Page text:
Indonesia’s NTSC, which is overseeing the investigation, is finalizing the report and expects to release it by early November. Anggo Anurogo, a spokesman for the investigation agency, said it wouldn’t comment on the report prior to its release.

“We have obtained plenty of documents,” NTSC Chairman Soerjanto Tjahjono said in an earlier interview. “Anything that is relevant to the investigation will be included in the final report.”

Portions of the draft reviewed by Bloomberg News say an engineer gave the photos to investigators to show that the replacement of a sensor on the plane on Oct. 28 had been done properly. The sensor, known as an “angle-of-attack” vane, was malfunctioning on the very next flight as well as the one the next day that crashed and is at the heart of the investigation, according to an NTSC preliminary report released last November.

Some of the images were taken of the inside of an equipment compartment where the faulty sensor was attached, according to the people familiar with the investigation. Part of the calibration process occurs in that location.

Visible in the background of these photos was other equipment with identification marks, the people said. Officials at Boeing were able to trace at least one of the devices to a different 737 Max jet operated by Lion Air, they said.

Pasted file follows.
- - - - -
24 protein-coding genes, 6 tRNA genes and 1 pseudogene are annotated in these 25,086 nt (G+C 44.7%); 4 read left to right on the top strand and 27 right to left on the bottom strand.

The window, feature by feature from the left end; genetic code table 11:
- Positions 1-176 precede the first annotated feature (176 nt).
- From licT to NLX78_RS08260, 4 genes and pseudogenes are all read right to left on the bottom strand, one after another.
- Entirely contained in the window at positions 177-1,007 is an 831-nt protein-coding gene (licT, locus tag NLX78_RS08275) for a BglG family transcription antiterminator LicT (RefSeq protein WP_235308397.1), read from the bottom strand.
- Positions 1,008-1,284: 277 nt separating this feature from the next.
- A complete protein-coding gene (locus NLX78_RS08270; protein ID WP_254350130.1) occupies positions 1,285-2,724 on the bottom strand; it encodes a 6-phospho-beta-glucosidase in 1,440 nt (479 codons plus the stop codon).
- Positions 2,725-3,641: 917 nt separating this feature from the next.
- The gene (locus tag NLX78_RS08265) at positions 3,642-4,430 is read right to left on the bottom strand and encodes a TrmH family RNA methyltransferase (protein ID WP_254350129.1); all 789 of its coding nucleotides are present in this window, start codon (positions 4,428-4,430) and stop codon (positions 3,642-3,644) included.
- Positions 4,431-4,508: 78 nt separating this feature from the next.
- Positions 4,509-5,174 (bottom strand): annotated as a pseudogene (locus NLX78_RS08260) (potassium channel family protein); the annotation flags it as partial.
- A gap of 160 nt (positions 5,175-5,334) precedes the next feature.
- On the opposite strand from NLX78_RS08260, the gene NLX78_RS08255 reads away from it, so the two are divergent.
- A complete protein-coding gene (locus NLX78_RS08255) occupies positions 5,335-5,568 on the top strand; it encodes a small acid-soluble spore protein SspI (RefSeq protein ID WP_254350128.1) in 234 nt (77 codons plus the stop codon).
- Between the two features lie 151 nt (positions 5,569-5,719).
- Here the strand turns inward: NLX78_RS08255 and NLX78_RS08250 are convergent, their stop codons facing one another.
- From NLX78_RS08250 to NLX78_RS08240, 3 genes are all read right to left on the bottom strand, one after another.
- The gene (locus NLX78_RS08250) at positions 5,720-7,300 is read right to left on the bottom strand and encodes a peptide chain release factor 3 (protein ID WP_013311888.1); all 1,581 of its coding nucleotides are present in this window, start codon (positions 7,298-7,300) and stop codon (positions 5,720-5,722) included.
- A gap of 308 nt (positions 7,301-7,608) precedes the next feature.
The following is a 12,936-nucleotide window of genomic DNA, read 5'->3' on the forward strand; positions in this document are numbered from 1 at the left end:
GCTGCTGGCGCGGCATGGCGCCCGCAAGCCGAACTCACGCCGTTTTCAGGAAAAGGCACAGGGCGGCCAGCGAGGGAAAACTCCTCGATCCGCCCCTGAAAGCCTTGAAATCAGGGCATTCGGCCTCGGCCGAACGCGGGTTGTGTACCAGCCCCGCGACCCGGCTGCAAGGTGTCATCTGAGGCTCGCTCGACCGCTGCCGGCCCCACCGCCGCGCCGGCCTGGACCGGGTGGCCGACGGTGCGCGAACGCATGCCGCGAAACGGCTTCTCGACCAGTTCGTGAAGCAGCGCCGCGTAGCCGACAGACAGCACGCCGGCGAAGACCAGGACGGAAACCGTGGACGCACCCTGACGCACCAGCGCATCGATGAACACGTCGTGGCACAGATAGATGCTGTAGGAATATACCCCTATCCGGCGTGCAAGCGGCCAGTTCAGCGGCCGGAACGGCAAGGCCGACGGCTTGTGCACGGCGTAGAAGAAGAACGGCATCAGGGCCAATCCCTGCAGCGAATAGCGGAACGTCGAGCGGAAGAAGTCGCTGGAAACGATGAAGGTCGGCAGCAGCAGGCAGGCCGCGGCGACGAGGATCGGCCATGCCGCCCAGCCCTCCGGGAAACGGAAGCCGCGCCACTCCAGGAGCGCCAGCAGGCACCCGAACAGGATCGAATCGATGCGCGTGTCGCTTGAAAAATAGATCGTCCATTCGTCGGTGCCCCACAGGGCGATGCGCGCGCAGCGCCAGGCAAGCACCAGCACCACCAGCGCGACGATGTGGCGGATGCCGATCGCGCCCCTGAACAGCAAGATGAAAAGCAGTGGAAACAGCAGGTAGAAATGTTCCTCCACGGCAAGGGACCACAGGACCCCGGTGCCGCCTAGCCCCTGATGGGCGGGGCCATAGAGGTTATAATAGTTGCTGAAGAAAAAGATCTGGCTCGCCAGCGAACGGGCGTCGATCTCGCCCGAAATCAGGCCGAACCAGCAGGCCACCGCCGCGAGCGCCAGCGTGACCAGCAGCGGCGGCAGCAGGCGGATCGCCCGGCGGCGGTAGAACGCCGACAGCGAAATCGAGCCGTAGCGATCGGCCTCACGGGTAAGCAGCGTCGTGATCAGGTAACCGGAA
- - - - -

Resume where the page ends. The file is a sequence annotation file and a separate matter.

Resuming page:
Other photos were shot in a 737 Max cockpit, where mechanics check to see that the sensor is providing accurate readings, the people said. Those photos showed the captain’s flight display, but the time shown on its digital clock was prior to the repair being performed, according to the draft report.

Lion Air, which was already pushing back on preliminary conclusions by investigators, has challenged assertions that the photos were falsified and asked the NTSC not to include the pictures and any reference to them in its final report, according to one person familiar with the airline’s view of the matter.

The airline further said the photos didn’t come from the carrier, the person said. The pictures were blurry and the airline couldn’t understand how equipment markings could have been identified, the person said.

Investigative reports of crashes often contain hundreds of pages and document evidence collected and significant issues faced during the probe.

The repair depicted by the photos is central to the investigation. A malfunction of the angle-of-attack sensor is believed to have triggered an automated system on the plane to repeatedly force its nose down, eventually causing the pilots to lose control and crash at high speed into the ocean.